On roses and especially lavender, the froghopper may cause stems and shoots to become distorted, and leaves wilt and curl. Apart from these, perennials such as asters also suffer, so too campanulas, blackberries, raspberries, and many members of the carnation (dianthus) family. The young feed on the plant’s sap whilst the adults damage the leaves. Easily controlled by spraying with a forceful jet of water, it may sometimes be better to use any of the commercially made insecticides so that they do not return. As with all insecticides, be sure to add a squirt of washing-up liquid to the preparation in advance of application. This will help the solution to stick better on all waxy foliage.
THE AUGUST GARDEN
DINING OUT: I have always loved the temptation (and invitation) to dine in the garden during August. But then, Covid put an end to all that in recent years, 2021 being no exception. If however the days this month turn benign, I urge all to avail fully of those afternoons which you would hug if you could only get your arms around them! To dine out in a white garden is exciting, especially on warm evenings when the moon comes up early. I say ‘early’ for no one wants to wait until midnight before tucking in.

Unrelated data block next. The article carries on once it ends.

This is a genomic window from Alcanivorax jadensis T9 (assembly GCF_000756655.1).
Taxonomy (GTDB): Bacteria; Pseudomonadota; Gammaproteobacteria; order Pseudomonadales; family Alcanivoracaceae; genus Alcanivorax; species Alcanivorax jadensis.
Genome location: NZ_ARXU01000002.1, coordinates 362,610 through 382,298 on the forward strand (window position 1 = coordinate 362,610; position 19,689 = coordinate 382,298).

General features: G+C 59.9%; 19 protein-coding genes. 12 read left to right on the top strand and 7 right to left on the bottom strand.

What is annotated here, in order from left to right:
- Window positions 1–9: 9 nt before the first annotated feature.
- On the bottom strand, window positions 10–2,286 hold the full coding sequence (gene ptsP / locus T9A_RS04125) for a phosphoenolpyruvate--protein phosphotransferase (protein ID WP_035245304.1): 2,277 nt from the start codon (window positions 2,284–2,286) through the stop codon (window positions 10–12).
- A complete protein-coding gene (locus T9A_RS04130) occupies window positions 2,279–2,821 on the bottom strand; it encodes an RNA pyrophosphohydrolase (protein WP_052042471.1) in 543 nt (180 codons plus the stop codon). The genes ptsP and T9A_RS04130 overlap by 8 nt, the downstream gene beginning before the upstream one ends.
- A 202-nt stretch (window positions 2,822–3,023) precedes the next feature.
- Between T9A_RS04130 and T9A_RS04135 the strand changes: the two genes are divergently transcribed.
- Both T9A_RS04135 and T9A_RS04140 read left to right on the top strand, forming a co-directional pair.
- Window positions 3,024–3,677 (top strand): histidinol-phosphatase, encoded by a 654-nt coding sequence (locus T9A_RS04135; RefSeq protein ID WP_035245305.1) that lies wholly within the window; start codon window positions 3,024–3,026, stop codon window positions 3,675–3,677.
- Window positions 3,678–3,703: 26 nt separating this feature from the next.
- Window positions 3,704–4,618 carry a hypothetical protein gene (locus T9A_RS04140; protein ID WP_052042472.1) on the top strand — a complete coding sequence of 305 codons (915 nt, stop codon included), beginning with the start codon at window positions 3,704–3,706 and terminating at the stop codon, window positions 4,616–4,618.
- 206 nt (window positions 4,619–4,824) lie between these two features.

WHITE FLOWERS: For a white show during August there is still nothing to beat the mop-head hydrangeas of which the generous, billowing clouds of ‘Madame Emile Mouillere’ and the rather lax ‘Annabel’ are best for sustaining pools of brightness into the night. White forms of Phlox paniculata which are still in abundant bloom have a similar capacity to illuminate late summer evenings as do large pots of the recently returned snow-white Busy-Lizzies, and regal pelargoniums.
The annual cosmos, with its feathery foliage and large daisy-like blooms needs constant deadheading but if you attend to this, they will go on producing more and more right up to late autumn. In fact, if you feed them well from planting, these annual flowers will still be at their best as all others begin to taper off. The white form, in isolation, is truly spectacular. By isolation I mean a planting on its own preferably beneath the likes of a tall evergreen shrub or other garden plant which is currently not in bloom. Anything in white will usually look dramatic (and probably smell delicious!) in an August evening garden.